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12th May

Obadiah 1; Psalm 127

Bible in a Year
5 minutes
In this article
12th May

Obadiah 1; Psalm 127

Bible in a Year
5 minutes


Today's reading is a short one. Obadiah is the shortest of all the books in the Old Testament. Unlike the other prophetic books we've looked at, this one is not a compilation of all Obadiah's preaches and visions. This book is just the one vision focused on the nation of Edom.

Of all the foreign nations, Edom has the closest history with Israel. If you think all the way back to Genesis, before Jacob had his twelve sons who would become the twelve tribes of Israel, Jacob was still living at home. And he was a twin to his brother Esau (Genesis 25-27).

Esau was a hairy, red-headed man. These two had an uneasy relationship, namely because Jacob kept cheating his brother out of his blessing. Just as Jacob's descendants became the nation of Israel, Esau's descendants became the nation of Edom. Because of this, these two nations have always had an uneasy relationship with one another (see Numbers 20:14-20).

When Babylon came to sack Jerusalem and take its people into exile, the nation of Edom saw this as an opportunity to raid and murder in other Israelites cities.

Obadiah 1-14 - Accusations against Edom

Obadiah 15-21 - The day of the Lord against all nations

Like many of the pre-exilic prophets, Edom deals with the destruction and judgement on wickedness and evil, while also sharing of a future hope when all things will be restored under God.

Obadiah 1-21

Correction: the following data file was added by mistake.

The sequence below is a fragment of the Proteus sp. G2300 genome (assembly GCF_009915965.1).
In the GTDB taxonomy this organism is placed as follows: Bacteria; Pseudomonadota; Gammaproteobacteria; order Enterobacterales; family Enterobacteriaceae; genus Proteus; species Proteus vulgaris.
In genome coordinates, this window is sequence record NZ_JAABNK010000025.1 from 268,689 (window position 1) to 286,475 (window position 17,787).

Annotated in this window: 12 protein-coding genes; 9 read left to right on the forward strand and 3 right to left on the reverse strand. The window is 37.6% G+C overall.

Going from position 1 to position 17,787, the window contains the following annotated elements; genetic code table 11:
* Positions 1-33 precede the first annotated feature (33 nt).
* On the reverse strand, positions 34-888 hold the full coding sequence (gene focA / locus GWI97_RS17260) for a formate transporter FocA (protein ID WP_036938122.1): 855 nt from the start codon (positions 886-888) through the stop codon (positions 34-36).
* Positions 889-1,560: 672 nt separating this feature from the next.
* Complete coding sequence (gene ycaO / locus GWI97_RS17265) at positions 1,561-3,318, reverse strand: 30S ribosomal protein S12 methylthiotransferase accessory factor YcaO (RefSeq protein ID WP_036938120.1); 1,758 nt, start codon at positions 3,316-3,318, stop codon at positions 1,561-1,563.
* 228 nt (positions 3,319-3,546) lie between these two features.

Obadiah's vision starts with God's declaration against Edom. He will wage war against her and make her small. And the reason? Because of her pride. They both lived in lofty cliff tops, and saw themselves as better than the Israelites, with no-one being able to defeat them as easily.

God then brings up the image of a thief or a plunderer. In both these cases, these people would steal and take what they needed, but would leave the stuff they couldn't carry or weren't interested in. In contrast, Edom's destruction will be total. There will be nothing left. They will bill driven out of their own borders. 

We are then given more specific reasons for Edom's judgement. When Babylon came, they let it happened and then saw this as an opportunity to join in. They gloated and celebrated in Jerusalem’s downfall. In the downfall of their sister nation.

Then God gives them a series of 'do nots', which are probably things they are already doing. He tells them to not laugh and mock Israel for their destruction. Do not go into the wreckage of the city and loot what the Babylonians left behind. And do not trap those few who survived Babylon's attack, so you can sell them into slavery. We can see from this how wicked Edom had been in how they treated Israel.

And then Obadiah pivots. Having focused on Edom, Obadiah now declares "the day of the Lord is near upon all the nations." (Obadiah 15). Having looked at the coming destruction of Edom, Obadiah then sets his eyes on a much more future day that is coming where God will bring judgement on all the wickedness on the earth.